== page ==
That is: You’re in Babylon. There is no quick fix. There is no rescue right around the corner. You’re going to be there for a while. You’re going to have to live in Babylon. Accept it. Embrace it. And pray for it.
What if the church, were not a place that promised that everything was okay, but that acknowledged that everything was not? What if the church were a place where people could be broken without feeling like they were somehow being terrible Christians because they still feel broken. Even after coming to church and singing hymns about how everything is great.
We rarely consider the spiritual violence we might do to someone when we tell them that because they’re a Christian, everything is fine. And they know that things are not fine and wonder Does God not love me? Why don’t I feel better? Why am I still hurting?
Peter Rollins, in his book Insurrection, writes of how worship might be reframed to embrace the reality of brokenness. He quotes a song by Pádraig Ô Tuama called “Maranatha” composed of words taken directly from the laments of Jeremiah, that could be a hymn for such a church:
You are strength but I am weak (3x) … Maranatha (3x)…
I’ve given up sometimes when I’ve been tired (3x)… Does it move you? (3x)
I curse the day when I received the light (3x)… When you deceived me (3x)
I’ve f—ed it up so many times (3x)…Hallelujah (3x)
I’ve found my home in Babylon
I’ve found my home in Babylon
I’ve found my home in Babylon
Here in exile
Here in exile
Here in exile
As Rollins writes, “This is not simply a song about suffering and the sense of cosmic homelessness—it is sung from that space, remains within that space, and renders that space palpable. It is a song that invites us to connect with the depth of our suffering rather than running from it or trying to cover it.” A song like this speaks to people who are broken, who are living in their own Babylons, and helping them to face that brokenness directly, without shame and surrounded by love and grace.
In another sermon I once preached about how God likes to use broken people, I reflected that it may be that God has no other option.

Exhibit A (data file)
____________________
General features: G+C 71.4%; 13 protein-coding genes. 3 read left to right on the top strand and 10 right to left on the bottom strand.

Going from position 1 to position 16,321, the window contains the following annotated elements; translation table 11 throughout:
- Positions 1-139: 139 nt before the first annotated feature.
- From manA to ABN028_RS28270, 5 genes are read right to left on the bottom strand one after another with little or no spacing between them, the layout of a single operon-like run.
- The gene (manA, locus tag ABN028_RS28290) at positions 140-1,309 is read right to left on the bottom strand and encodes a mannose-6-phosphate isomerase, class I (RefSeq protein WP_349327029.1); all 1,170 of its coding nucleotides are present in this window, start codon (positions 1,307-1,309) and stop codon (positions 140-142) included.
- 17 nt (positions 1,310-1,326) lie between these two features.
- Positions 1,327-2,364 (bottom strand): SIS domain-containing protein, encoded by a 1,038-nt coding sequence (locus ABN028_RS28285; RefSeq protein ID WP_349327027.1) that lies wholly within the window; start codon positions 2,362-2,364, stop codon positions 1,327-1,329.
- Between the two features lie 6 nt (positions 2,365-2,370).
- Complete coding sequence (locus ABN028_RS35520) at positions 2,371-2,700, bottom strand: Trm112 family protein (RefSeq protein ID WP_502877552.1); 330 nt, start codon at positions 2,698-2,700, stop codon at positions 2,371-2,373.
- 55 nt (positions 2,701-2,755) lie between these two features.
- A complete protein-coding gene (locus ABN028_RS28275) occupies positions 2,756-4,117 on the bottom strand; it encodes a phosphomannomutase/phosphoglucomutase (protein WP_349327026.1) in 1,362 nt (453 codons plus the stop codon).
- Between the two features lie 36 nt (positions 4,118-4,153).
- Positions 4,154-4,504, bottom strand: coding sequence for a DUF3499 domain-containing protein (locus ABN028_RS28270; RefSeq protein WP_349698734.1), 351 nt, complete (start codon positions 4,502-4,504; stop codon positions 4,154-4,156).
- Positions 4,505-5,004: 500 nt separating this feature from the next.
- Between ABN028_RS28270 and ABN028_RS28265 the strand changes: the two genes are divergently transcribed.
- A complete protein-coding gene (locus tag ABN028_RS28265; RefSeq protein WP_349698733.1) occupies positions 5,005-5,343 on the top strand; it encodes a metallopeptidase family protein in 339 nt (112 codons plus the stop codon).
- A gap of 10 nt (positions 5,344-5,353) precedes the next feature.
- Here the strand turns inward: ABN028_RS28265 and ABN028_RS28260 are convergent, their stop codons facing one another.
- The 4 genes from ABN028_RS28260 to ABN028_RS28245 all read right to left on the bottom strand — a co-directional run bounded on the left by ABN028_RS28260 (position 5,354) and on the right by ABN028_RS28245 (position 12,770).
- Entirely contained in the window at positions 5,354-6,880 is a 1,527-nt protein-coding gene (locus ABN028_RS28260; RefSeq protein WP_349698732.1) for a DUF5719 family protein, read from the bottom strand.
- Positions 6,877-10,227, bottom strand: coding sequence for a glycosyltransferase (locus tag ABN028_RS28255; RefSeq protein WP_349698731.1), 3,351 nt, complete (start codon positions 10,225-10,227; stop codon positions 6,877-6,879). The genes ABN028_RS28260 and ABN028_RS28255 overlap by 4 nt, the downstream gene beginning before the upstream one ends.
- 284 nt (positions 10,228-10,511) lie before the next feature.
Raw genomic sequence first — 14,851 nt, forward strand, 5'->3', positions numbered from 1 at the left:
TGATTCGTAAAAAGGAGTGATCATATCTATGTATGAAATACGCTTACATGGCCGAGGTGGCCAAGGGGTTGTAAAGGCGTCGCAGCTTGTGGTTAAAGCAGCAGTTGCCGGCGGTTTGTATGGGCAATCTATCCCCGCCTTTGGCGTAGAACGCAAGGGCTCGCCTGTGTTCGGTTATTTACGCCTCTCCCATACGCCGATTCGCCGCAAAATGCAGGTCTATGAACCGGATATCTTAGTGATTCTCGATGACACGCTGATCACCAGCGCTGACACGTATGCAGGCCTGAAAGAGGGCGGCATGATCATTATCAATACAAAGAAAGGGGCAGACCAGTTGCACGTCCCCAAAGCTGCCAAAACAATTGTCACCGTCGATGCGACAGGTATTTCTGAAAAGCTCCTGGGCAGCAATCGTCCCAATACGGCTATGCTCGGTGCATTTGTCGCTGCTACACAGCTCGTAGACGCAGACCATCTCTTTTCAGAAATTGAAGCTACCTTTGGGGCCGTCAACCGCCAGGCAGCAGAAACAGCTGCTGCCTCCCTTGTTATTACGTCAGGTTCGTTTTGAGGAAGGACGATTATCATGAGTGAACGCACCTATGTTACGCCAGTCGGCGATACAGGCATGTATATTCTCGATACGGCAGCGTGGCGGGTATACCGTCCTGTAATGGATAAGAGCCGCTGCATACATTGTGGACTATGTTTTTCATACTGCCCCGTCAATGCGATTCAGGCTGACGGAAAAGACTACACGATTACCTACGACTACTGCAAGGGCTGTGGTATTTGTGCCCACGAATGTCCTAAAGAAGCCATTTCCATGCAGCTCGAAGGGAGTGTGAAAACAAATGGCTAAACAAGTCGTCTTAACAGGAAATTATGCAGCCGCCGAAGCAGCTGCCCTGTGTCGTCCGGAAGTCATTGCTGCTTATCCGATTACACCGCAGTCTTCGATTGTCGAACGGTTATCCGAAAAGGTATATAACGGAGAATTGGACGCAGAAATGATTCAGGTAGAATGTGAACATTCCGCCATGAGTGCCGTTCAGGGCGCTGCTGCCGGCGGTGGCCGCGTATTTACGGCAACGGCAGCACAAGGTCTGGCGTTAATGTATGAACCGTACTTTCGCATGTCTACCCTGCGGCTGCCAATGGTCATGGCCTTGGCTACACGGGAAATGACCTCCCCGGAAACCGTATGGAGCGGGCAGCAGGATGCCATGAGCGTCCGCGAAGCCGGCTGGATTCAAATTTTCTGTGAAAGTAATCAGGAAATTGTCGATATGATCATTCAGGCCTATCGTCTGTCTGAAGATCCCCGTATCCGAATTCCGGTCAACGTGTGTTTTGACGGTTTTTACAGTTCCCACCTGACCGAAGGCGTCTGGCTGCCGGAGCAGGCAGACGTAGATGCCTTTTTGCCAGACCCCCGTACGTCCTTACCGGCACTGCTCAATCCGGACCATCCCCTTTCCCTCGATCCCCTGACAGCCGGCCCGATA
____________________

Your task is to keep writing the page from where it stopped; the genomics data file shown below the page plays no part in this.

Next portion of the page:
And so it may be for us that we have no other option but to make our homes in Babylon, because we inhabit a world that is broken, full of broken individuals. The church that would minister to those broken people in the midst of brokenness must be present in the brokenness.
Indeed, this was a lesson the Jews in the Exile learned. The Davidic covenant was in shambles but they realized that they had not left God behind in Jerusalem, but that God had gone with them into Exile. God could be known even in Babylon.
At its heart, Christian faith proclaims that our salvation is given to us by one who is the Incarnation of the very word of God. Jesus is the Word of God made flesh. God’s eternal heart made real and present with us.
That means that we are called to live out a faith that is Incarnational. A faith that comes to where people are and is present with people where they are.
We are called to be a church that creates spaces not full of quick fixes but of acceptance of people as they are, broken and hurting. We are called to be a church that does not shy away from people’s doubts, fears, loss, alienation, and pain. But a church that embraces that same doubt, fear, loss, and alienation, in a community of love and grace. And in so doing, modeling the Christ who welcomed us as we were, who stood with us in solidarity, and through whose solidarity we are saved.
We are called to be a church that witnesses to the Kingdom of God, but a church that makes its home in Babylon.
Jeremiah 29:1, 4–7 • The prophet Jeremiah sent a letter from Jerusalem to the few surviving elders among the exiles, to the priests and the prophets, and to all the people Nebuchadnezzar had taken to Babylon from Jerusalem. The LORD of heavenly forces, the God of Israel, proclaims to all the exiles I have carried off from Jerusalem to Babylon: Build houses and settle down; cultivate gardens and eat what they produce. Get married and have children; then help your sons find wives and your daughters find husbands in order that they too may have children. Increase in number there so that you don’t dwindle away. Promote the welfare of the city where I have sent you into exile. Pray to the LORD for it, because your future depends on its welfare.
Revelation 18:1–3 • After this I saw another angel coming down from heaven. He had great authority, and the earth was filled with light because of his glory. He called out with a loud voice, saying, “Fallen, fallen is Babylon the great! She has become a home for demons and a lair for every unclean spirit. She is a lair for every unclean bird, and a lair for every unclean and disgusting beast because all the nations have fallen due to the wine of her lustful passion. The kings of the earth committed sexual immorality with her, and the merchants of the earth became rich from the power of her loose and extravagant ways.”